Valse Hot

The other original composition by Rollins on this album is “Pent-Up House”, which also went on to become a jazz standard.

Pent-Up House

clifford-brownI so wish that this group could have stayed together and recorded more.  Unfortunately, the piano player Richie Powell and Clifford Brown both died in a car accident three months after this recording.  “Brownie” was only 25 years old at the time, but still is one of the most influential bop trumpeters that ever lived.  He was the the complete opposite of the jazz musician stereotype that Bird created.  Brown never used drugs, disliked alcohol, lived clean and was often found practicing scales in the back room between sets at the club.  His loss was a true tragedy in the world of music.

SonnyI feel blessed to have lived long enough to see Sonny Rollins play live on three different occasions.  The first time was at the 1987 Detroit Jazz Festival, where I remember him bringing down the house with Stevie Wonder’s tune, “Isn’t She Lovely”.  When Rollins came to Detroit to play at the Music Hall in 2007, I spared no expense to attend that concert thinking I would never get to see him live again.  Like so many things, I was proven wrong :).  At the age of 81 years young, Sonny returned to the  Detroit Jazz Festival in 2012!  The Saxophone Colossus was still going strong.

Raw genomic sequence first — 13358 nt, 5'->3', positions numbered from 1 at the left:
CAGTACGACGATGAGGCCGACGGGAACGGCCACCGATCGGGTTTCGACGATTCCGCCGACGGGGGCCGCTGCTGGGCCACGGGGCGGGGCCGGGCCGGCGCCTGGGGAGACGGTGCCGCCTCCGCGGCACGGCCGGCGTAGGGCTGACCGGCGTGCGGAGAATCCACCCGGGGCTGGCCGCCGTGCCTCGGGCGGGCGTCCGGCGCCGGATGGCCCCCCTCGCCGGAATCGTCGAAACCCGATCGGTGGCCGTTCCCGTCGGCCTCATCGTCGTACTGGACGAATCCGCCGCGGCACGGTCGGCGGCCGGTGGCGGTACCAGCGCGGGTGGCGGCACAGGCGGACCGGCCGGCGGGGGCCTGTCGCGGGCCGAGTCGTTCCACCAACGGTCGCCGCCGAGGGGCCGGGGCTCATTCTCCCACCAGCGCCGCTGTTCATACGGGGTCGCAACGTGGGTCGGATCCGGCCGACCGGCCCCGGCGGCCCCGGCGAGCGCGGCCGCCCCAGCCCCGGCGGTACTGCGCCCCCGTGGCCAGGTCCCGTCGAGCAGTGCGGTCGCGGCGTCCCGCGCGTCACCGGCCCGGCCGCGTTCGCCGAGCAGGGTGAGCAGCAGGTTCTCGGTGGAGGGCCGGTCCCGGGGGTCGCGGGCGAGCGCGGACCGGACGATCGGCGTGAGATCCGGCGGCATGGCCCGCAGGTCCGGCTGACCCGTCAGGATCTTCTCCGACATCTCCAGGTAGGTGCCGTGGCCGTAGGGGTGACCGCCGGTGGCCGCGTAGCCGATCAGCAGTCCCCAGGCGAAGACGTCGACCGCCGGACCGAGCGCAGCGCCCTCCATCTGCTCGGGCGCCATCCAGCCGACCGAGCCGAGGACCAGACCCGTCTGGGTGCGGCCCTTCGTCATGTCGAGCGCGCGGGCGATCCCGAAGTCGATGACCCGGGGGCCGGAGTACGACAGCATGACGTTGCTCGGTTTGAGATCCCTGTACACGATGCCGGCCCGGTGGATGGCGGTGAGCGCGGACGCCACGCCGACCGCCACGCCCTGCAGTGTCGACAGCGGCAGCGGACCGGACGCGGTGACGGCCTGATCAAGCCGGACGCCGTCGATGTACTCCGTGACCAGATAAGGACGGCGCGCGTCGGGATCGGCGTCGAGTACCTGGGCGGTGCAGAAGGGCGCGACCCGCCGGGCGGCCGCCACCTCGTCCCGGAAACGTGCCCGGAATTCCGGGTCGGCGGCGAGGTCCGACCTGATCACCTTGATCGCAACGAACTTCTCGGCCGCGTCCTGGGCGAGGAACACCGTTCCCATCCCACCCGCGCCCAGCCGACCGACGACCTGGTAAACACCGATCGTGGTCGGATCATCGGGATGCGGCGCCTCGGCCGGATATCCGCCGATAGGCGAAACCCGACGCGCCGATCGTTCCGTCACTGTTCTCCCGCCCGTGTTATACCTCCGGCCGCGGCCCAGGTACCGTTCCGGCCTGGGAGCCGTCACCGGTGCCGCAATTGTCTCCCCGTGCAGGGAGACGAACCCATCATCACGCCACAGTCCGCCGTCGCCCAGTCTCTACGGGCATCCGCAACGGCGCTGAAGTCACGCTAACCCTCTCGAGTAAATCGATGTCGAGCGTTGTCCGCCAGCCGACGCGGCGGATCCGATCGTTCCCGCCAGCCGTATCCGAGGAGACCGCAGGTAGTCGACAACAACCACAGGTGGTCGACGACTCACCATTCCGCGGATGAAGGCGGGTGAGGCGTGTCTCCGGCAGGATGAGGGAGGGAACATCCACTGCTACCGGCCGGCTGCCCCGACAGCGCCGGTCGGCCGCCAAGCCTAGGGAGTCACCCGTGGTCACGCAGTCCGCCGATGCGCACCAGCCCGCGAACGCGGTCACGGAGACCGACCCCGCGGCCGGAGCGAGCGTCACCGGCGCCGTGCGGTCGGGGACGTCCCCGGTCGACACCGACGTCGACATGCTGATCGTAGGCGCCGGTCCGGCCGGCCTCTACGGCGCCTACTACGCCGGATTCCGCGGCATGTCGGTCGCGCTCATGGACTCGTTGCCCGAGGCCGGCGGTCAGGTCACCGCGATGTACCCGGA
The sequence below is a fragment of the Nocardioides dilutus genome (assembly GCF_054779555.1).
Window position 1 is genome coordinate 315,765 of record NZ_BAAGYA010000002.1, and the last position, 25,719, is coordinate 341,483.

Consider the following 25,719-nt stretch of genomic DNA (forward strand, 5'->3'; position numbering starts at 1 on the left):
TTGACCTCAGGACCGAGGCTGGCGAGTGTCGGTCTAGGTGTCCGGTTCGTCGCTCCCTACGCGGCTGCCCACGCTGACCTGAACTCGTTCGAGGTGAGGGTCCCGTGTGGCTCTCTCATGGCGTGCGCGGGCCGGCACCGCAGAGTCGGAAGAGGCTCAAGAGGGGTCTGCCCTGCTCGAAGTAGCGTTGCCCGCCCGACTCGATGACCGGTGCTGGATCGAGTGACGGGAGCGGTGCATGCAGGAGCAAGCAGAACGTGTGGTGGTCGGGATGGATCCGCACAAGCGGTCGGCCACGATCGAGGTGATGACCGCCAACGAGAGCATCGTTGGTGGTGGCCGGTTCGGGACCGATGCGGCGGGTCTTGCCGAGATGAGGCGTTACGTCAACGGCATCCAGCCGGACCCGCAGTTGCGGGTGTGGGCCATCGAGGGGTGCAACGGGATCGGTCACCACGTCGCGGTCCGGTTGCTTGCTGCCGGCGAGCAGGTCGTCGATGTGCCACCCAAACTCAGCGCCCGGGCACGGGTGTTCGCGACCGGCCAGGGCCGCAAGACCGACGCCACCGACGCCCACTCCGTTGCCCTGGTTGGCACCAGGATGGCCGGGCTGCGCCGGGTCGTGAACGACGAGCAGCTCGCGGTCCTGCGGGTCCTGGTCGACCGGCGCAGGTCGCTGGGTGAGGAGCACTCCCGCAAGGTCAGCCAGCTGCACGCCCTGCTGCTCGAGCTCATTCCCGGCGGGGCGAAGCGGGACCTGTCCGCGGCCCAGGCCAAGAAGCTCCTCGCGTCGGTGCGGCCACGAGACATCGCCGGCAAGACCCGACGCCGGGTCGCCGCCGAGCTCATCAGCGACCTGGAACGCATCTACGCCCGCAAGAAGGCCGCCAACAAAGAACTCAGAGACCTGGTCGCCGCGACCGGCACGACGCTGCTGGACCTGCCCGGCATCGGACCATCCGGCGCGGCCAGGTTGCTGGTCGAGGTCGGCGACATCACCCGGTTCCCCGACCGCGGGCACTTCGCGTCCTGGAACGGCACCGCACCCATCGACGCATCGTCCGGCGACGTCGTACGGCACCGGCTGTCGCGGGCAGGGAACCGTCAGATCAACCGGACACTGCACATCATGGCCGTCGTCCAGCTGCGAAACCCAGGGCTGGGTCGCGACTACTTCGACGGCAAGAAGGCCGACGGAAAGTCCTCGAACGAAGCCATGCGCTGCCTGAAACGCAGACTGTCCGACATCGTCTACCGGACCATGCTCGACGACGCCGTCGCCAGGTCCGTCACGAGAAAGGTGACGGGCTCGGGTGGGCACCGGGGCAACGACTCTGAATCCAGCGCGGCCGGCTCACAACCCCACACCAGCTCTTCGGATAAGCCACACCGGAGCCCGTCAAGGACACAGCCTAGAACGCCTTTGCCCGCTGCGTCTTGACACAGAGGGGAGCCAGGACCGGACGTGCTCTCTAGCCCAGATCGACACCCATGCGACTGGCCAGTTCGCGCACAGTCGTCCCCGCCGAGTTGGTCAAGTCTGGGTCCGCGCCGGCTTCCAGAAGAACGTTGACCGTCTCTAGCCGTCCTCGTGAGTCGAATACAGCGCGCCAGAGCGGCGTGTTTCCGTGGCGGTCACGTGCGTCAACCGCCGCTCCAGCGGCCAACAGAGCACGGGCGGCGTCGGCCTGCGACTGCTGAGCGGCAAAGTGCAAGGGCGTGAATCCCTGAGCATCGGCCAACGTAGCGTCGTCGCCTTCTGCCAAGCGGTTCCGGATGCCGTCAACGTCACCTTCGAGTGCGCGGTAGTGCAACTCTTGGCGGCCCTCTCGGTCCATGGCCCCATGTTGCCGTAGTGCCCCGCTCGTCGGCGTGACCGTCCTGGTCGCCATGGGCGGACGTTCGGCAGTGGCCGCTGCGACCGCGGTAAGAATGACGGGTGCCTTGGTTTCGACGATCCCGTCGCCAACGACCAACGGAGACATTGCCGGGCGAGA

Max RoachI also had the opportunity to see Max Roach play live at the Detroit Jazz Festival in the late 80’s, when he was performing with a group of strings.  Roach used to shape his drumming to fit the melodic contour of the music better than any drummer I can name.  He used all the sounds he could get out of the drum kit with great expressivity.  He showed off a portion of this skill at the DJF when he played an entire solo composition on just the high-hat cymbal!  I remember being excited at the great musicality Roach achieved sitting in the middle of the stage with a chair, microphone and this one piece of the drum set.  Max had more musicianship in his little finger than most of us have in our entire mind/body.

As you probably can tell, I am a big fan of the Detroit Jazz Festival, enjoying a yearly trip to Hart Plaza on Labor Day weekend to listen.  This year I hope to do some blogging live from the festival, if my iphone and wordpress are willing.  Stay tuned!